During the past year I made a new friend, German Village resident, Aimee Schwab. Through Aimee I learned about her sister, Candacy Taylor, who published in 2020 a book called the Overground Railroad - The Green Book and the Roots of Black Travel in America. A New York Times Notable Book of 2020.
Candacy Taylor's business is called Taylor Made Culture.
Taylor Made Culture produces multidisciplinary projects that enrich, challenge and inspire new ways to think about culture and identity. It is owned and operated by author, photographer, and cultural documentarian, Candacy Taylor.
Overground Railroad examines black mobility and culture through the lens of the Green Book. The project consists of a book (published by Abrams, 2020), a traveling exhibition by the Smithsonian Institution (SITES 2020-2023), and a forthcoming children’s book (Abrams), board game, and mobile app/walking tours. This project has been awarded fellowships from the Hutchins Center at Harvard University (under the direction of Henry Louis Gates Jr.), the Library of Congress, the National Trust, National Geographic, the National Endowment for the Humanities (NEH), the National Park Service, the Schomburg Center for Research in Black Culture, the Graham Foundation, the American Council of Learned Societies (ACLS) and the California Humanities. TaylorMadeCulture.com
Candacy is in collaboration with the Smithsonian Institution's nationally traveling exhibit negromotoristgreenbook.si.edu/ The Negro Motorist Green Book made possible through funding from the Exxon Mobil Corporation.
Candacy decided to research storied Route 66, which was one of the original highways of the United States, created in the '20s. It begins in Chicago and ends in Santa Monica. Over the years, the highway has been romanticized and even its name was used for a successful '60s television series. One of Candacy's approaches to learning about an area/subject is to drive there to learn about its past and present. During her exploration of Route 66, she discovered sundown towns and the Green Book.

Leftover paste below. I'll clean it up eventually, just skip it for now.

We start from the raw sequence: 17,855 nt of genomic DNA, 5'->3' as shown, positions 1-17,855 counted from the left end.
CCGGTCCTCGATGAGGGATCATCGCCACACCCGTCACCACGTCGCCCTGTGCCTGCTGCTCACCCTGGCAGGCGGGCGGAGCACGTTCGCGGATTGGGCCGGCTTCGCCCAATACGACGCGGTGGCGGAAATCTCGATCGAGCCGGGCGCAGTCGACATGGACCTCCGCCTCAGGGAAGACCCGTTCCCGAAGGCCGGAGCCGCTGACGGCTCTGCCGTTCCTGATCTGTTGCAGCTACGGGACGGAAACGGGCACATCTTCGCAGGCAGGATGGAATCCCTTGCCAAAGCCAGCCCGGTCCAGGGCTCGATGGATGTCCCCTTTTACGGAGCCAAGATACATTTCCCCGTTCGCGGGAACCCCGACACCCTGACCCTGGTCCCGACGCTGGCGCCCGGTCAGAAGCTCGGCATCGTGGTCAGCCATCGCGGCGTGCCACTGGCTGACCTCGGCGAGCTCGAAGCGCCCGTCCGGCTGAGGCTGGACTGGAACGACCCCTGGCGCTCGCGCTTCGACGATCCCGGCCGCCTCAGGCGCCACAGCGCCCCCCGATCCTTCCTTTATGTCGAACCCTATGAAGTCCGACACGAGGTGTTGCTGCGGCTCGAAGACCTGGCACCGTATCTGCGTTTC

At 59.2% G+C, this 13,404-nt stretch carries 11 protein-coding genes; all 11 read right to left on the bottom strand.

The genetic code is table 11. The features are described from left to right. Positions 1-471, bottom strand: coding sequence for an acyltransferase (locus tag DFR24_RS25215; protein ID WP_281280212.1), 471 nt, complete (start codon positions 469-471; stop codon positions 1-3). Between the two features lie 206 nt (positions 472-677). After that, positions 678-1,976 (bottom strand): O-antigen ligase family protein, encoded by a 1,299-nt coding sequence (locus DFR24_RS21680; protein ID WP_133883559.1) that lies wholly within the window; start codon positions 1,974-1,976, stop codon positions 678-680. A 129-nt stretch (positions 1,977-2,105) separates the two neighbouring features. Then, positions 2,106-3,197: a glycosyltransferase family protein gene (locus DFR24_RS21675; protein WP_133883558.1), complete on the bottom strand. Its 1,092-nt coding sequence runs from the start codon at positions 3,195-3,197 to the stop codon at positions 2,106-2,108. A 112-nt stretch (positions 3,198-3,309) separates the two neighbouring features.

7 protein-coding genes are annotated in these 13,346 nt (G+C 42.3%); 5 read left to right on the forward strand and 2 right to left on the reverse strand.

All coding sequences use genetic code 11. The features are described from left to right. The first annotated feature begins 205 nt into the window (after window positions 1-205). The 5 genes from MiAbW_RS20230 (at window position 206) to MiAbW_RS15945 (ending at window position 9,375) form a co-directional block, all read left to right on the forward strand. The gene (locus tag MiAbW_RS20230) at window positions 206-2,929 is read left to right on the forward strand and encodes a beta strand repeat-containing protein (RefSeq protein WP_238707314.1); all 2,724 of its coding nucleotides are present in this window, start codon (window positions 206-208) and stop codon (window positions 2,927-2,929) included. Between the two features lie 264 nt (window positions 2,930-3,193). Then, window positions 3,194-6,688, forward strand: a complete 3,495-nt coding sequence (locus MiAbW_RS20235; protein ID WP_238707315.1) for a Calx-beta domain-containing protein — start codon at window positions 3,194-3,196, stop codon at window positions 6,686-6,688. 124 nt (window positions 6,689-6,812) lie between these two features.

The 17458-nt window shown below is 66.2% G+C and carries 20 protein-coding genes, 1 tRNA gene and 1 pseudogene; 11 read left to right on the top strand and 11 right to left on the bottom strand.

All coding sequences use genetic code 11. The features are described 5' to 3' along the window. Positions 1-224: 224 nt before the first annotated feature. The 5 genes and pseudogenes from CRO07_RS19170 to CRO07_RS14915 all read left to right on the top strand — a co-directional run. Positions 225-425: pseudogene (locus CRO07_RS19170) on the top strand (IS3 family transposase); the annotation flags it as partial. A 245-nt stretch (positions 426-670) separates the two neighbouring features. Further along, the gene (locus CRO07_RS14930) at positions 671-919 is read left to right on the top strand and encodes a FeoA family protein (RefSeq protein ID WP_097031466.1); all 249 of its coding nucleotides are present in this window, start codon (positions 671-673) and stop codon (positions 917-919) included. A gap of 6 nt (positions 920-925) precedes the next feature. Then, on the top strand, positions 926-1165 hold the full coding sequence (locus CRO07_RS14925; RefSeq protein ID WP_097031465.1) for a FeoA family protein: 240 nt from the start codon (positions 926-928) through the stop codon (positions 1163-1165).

Sundown towns, also known as sunset towns, gray towns, or sundowner towns, are all-white municipalities or neighborhoods in the United States that practice a form of racial segregation by excluding non-whites via some combination of discriminatory local laws, intimidation or violence. The term came from signs posted that "colored people" had to leave town by sundown.. Wikipedia
Candacy asked her mother and step-father if they had ever heard of the Green Book. Her mother had not, but her step-father, who grew up in the South did know about it and told her some stories from his past.
One of the stories he told Candacy was about his family. His father worked for the railroad, made a good living and owned a nice new automobile. One day the father was driving with his wife in the passenger seat and their 10 year old son, Ron - Candacy's stepfather, in the back seat. A sheriff pulled them over. Ron's father told him to say nothing. The sheriff asked the father what he was doing driving that vehicle. Ron's father responded he was driving his employers car to take the maid and her son home. The sheriff asked him why he was not wearing a chauffeur hat. The father pointed to it hanging in the back of the car and the sheriff let them go. That is how young Ron learned why black families always kept a drivers cap in their automobiles.
Traveling for people of color could often be perilous. Victor Hugo Green (a Harlem postman) saw the need to create a book that would help blacks know where they could get a safe hotel room, buy gas, dine, laundry, auto repair and much, much more. It was called the Green Book. Published from 1936 to 1966.
Candacy drove all over the United States to find Green Book locations. In order to see if they still existed, was in business or repurposed. Seeing the places improved her ability to tell and document the story. She photographed many of the scenes and included them in the book. She is also working on an App that will show where they are located.